In the cloud computing model, content and infrastructure are resident in the cloud, or network. Cloud content consumers need only a lightweight, thin client "viewer" device to participate. The animating principle is that if infrastructure cost is amortized over a sufficiently large population, then many more people can join the audience and benefit from cloud content and services, because participation becomes inexpensive. With their relatively low price points, devices based on Intel® Atom™ processors will play a crucial role in stimulating demand for cloud computing in the developing world, where the vast majority of consumers currently consider smart phones the closest thing to a computer they'll ever be able to own.

Intel® Atom™ processor powered devices will also contribute to expansion of cloud content consumer audiences due to their ability to leverage the x86 code base. Fundamental software solutions, long in existence on the x86 client computers, are evolving to target these emerging user communities.

Targeting Enterprise Business Process Mobilization
One of the big, near-term applications of Intel® Atom™ microarchitecture is enterprise use of MIDs as thin clients in mobile business process support solutions. Using Netbooks, MIDs, or SCCs to cheaply mobilize user-facing components of distributed applications offers big benefits. The client device has far greater power, flexibility, and sophistication than similarly priced smart phones, and internet-based solutions can eliminate airtime charges associated with phone networks.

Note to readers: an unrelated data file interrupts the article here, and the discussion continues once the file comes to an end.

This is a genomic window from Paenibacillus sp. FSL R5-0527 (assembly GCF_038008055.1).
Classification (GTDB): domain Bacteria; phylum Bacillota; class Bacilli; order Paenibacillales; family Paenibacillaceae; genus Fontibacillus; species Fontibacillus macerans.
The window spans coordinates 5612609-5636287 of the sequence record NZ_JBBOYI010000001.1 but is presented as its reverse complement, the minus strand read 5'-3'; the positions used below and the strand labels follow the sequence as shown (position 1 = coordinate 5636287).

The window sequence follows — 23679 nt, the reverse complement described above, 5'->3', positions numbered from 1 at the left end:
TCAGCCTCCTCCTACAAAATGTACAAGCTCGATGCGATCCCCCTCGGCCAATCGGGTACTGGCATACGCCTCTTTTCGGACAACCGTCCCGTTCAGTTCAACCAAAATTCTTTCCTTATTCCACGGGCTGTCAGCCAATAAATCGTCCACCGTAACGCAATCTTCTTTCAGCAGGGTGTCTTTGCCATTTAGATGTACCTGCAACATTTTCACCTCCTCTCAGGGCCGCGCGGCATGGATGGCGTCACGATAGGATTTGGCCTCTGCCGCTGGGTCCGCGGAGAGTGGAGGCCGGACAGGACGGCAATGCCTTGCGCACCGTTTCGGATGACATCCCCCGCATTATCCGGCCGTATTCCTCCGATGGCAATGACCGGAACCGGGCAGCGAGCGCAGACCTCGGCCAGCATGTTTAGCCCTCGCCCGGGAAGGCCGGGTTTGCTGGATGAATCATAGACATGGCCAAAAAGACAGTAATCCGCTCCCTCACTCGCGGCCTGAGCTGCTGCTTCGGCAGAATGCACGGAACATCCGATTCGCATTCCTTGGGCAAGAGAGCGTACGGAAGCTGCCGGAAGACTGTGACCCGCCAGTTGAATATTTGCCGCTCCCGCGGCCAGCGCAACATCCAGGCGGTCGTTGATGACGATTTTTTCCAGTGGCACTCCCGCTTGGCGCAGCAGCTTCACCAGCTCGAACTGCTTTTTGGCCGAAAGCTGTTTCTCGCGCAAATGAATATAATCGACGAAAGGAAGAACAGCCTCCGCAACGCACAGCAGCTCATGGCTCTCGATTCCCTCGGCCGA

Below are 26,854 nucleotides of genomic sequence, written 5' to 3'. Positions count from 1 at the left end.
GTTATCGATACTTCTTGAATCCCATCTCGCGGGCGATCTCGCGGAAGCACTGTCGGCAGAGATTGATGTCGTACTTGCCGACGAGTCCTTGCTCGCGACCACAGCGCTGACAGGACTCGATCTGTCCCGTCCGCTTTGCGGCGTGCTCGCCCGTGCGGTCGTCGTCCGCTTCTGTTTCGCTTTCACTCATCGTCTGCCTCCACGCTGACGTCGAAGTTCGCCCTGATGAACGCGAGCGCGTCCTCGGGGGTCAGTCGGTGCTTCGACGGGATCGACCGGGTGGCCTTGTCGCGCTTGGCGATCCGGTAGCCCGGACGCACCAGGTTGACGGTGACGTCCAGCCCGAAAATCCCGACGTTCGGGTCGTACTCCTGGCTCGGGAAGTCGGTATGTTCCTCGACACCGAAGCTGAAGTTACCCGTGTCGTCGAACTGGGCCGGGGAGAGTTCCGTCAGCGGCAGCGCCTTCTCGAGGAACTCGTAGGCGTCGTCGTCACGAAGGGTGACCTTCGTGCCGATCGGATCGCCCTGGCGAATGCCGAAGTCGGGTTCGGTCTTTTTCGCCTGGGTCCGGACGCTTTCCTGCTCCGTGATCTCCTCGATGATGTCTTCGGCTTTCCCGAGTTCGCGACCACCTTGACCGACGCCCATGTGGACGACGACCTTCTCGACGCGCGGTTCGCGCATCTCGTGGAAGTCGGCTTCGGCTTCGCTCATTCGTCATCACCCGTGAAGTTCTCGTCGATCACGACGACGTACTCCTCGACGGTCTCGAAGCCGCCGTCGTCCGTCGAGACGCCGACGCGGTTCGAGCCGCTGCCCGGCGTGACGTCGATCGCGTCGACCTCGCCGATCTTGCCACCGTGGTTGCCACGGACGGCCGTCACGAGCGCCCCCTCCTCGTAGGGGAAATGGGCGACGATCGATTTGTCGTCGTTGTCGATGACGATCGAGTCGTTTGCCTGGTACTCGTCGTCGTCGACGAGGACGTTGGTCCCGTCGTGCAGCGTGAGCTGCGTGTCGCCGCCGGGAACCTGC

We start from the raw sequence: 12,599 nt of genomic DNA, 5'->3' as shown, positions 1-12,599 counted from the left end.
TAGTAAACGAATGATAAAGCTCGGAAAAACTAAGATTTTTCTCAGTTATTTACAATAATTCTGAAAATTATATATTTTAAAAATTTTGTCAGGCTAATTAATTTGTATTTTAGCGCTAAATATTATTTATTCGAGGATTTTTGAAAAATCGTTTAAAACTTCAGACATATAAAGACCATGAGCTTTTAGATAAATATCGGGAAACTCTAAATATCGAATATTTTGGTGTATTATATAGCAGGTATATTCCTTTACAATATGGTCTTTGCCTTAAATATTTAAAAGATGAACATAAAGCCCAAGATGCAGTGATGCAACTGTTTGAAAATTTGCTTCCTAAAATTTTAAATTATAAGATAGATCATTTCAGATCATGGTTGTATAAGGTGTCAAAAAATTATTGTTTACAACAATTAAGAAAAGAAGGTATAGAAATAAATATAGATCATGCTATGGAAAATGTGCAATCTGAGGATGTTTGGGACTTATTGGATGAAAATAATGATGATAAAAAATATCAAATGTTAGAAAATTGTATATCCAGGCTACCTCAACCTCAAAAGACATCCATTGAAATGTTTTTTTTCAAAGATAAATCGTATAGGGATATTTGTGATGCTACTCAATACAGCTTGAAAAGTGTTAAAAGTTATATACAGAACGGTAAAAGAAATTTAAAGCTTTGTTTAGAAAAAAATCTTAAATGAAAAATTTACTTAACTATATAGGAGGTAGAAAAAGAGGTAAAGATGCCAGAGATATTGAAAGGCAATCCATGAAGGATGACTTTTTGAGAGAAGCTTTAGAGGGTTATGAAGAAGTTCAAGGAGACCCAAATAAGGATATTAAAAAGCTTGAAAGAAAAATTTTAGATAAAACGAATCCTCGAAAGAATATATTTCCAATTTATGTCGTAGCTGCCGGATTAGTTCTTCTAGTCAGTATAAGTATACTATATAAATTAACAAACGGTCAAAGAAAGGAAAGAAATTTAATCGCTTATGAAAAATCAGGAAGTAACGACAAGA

Another big advantage of MIDs and Netbooks as business process support tools is that they logically and functionally mesh with existing server-side administrative tools and policies. The most popular devices based on Intel® Atom™ processors run either the Windows* XP operating system or variants of Linux* such as Moblin*. All these operating systems enjoy mature, robust, fully integrated security models, making them targets of choice for mobilizing enterprise applications. In contrast to most smart phone and PDA-based enterprise solutions, Intel® Atom™ processor devices are relatively easy to administer, configure, secure, and provision.